The first game I played on my shiny new RTX 4080 PC was ... Spore (2008), and I LOVE it. Where are the sequels, EA?

Spore 2008, played in 2024
(Image credit: EA)

I recently picked up a shiny new Razer Blade 16 (2023) model with RTX 4080 graphics and a QHD screen (thanks to Scan.co.uk for that). Naturally, to put what was probably last year's best gaming laptop through its paces, I opted for 2008's god game Spore, developed by EA's Maxis studio. 

A younger relative recently visited (shoutout to her ❤️), and she asked if she could show me Spore, a game she'd played when she was small and had a lot of nostalgia for. I was only tangentially aware of Spore when it launched over 15 years ago, thinking it was some kind of EA Pokemon-like with procedurally generated critters. The reality couldn't be further from the truth. Despite the game's age, I found myself oddly sucked in by its quirky world, unique (and oft-horrifying) creatures, and eclectic genre blend that shouldn't make sense on paper. 

Despite its quirks, I would say that at least conceptually, Spore has aged incredibly well. Some of its ideas were clearly ahead of its time, and in a world about to be dominated by AI-generated assets, Spore seems like the ideal kind of franchise EA should revisit in this bold new universe. 

Image

SPORE (2008) | $19.99

Spore is a 2008 "God game" where you progress from a single cell organism to a nuclear-equipped spare-faring alien species. In its hayday, Spore was a pioneer of user-generated content, and while simplistic, is oddly satisfying to play even in 2024. 

See at: Steam

Spore is conceptual gold

Spore 2008, played in 2024

(Image credit: EA)

Spore is a "god game" in essence, which is a genre that was incredibly popular in the late 90s and early 00s. These types of games, typified by the likes of Black & White, essentially allow the player to "play god," and guide a species or civilization as the universe's sole overlord. The genre is relatively loose in definition, with overlapping strategic and simulation elements, although most revolve around the task of developing a civilization from its earliest permutation through to its logical conclusion as an advanced society. Spore takes this concept a little further than most. 

Spore was criticized somewhat in its early days for its aggressive DRM, poor optimization, and lack polish on PC — and even now, we found the game would randomly crash across two different systems (save often and frequently, if you plan on playing). Overall, though, it ran quite well, despite lacking many of the more modern graphical bells and whistles, given its age. We're not really here for Spore's raw fidelity, though. Where Spore continues to be timeless is in its wild art style, and underlying gameplay implementation.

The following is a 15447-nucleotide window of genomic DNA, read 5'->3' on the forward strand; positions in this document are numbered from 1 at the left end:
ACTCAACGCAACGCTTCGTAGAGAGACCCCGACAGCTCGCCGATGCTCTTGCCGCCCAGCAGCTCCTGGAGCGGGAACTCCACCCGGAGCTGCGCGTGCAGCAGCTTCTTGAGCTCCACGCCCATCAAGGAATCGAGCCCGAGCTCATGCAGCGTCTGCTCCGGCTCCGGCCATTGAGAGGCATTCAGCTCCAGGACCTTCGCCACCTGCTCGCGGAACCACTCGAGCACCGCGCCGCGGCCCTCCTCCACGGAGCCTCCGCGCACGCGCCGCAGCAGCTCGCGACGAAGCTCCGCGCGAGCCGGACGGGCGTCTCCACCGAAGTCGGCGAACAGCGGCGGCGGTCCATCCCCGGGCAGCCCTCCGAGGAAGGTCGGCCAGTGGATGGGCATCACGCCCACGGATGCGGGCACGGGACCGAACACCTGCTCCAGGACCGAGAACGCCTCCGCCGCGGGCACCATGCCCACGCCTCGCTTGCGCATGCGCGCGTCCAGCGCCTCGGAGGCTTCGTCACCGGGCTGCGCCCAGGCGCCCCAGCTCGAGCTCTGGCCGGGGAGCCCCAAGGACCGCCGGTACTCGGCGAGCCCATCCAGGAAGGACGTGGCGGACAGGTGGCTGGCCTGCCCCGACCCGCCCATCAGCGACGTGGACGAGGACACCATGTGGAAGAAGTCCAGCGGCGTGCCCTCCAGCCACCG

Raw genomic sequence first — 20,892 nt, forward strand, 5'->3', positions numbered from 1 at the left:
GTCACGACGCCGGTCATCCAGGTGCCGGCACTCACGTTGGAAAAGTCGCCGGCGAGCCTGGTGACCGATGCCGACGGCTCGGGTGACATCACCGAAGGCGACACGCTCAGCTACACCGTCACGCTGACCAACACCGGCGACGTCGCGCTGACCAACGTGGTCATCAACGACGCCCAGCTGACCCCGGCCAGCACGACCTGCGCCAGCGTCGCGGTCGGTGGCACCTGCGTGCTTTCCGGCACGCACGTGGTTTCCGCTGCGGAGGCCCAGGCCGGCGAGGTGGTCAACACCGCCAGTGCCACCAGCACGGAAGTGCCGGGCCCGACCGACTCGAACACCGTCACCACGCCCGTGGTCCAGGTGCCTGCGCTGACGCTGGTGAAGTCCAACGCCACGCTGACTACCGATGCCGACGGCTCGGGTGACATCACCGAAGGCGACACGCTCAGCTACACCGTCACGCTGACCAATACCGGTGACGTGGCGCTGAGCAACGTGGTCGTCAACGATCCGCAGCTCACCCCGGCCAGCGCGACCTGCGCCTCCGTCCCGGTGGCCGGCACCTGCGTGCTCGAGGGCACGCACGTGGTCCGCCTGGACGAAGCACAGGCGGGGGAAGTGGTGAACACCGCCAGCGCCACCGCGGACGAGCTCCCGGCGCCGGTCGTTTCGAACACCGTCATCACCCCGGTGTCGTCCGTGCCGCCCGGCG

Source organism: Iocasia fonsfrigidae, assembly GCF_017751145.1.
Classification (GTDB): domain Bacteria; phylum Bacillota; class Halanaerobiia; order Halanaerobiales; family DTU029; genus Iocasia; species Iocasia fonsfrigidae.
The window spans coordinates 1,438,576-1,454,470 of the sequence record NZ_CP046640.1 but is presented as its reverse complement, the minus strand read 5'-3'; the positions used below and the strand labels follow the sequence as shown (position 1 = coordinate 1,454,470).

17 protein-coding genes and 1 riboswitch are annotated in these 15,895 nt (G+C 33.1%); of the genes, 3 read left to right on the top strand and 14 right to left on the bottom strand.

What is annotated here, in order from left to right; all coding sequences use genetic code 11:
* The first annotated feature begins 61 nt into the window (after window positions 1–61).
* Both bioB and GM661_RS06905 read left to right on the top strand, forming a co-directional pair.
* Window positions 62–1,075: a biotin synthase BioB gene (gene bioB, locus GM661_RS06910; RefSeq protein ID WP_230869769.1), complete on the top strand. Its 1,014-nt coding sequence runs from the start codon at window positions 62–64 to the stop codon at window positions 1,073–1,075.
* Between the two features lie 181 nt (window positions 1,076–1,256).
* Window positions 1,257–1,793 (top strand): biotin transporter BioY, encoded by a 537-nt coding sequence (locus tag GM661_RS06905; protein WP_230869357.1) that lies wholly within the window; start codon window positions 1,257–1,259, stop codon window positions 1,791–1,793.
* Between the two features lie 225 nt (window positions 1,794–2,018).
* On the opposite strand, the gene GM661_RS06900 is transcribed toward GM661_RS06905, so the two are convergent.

In Spore, you literally start life as a single cell organism. I've never really played a game that begins at the very building blocks of primordial life, and immediately found myself enamoured. All those years watching David Attenborough documentaries began to pay off, as I evolved my blob of protein from a hungry jello into a spiky murder machine. 

See more

I had literally no idea what to expect from Spore at that point. Eventually, after evolving mandibles, eyeballs, and other crucial appendages, I sprouted legs and waddled onto shore, just as our Cambrian ancestors did millions of years ago. T'was here I began to realize that Spore was far more than meets the eye. 

Over the next few hours, I evolved from solitary predator to pack hunter, then to tribal gatherer, and then primitive society. Not only did my strange bipedal hack n' slash blob start wearing clothes and building huts, the game's genres began to evolve too. Spore goes from being a Pac Man allegory under a microscope, to being an action RPG in the jungle, to being an RTS complete with buildings, units, and supply chains. Eventually, your species evolves past all your tribal rivals and becomes the globally dominant species, building fighter jets and mechs, only for the game to become a soft 4X Civilization-like in the process. The scope of Spore is truly wild. 

And sure, Spore is a bit of a victim of its own ambition. The various genres it takes you through are all incredibly simplistic in their own rights, but I think that's what gives it some of its appeal with youngsters to some degree. I'm not sure Spore would be enhanced by getting as complicated as Stellaris or Age of Empires, but I can't help but imagine what a modern sequel could look like, especially with today's takes. 

A Spore sequel could be spectacular in 2024

Spore

(Image credit: EA)

Spore was a bit of a pioneer in some ways, particularly with regard to the way its creature design systems work. Moulding your critters is incredibly intuitive with a mouse, using scroll wheel to resize different parts, with 3D axis editors present to shape and rotate the different parts. The way they interconnect without looking broken or ridiculous seriously gives modern games a run for its money, and it's kind of wild to me that EA didn't reproduce this tech in any of its subsequent games.